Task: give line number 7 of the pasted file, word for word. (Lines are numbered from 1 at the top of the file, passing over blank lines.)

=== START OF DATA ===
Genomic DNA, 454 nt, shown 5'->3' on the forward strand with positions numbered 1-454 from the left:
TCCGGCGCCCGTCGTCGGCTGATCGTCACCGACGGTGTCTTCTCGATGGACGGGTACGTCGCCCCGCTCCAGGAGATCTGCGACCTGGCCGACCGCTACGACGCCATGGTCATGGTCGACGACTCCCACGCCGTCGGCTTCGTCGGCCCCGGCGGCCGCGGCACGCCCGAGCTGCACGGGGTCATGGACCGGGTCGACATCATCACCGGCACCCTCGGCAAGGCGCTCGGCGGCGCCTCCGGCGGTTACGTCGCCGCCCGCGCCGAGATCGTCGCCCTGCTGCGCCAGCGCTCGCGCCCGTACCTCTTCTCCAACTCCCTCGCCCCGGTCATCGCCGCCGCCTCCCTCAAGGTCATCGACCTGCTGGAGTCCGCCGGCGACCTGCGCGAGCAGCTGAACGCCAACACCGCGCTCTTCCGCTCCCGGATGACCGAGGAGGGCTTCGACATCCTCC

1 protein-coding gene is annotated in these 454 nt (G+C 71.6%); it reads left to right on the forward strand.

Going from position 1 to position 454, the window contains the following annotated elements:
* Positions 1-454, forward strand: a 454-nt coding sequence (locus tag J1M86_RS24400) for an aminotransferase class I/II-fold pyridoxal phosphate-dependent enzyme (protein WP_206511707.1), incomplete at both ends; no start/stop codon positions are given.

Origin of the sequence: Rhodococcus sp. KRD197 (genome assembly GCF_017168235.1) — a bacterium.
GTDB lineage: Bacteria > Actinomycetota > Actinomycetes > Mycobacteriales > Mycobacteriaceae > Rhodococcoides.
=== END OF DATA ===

GTDB lineage: Bacteria > Actinomycetota > Actinomycetes > Mycobacteriales > Mycobacteriaceae > Rhodococcoides.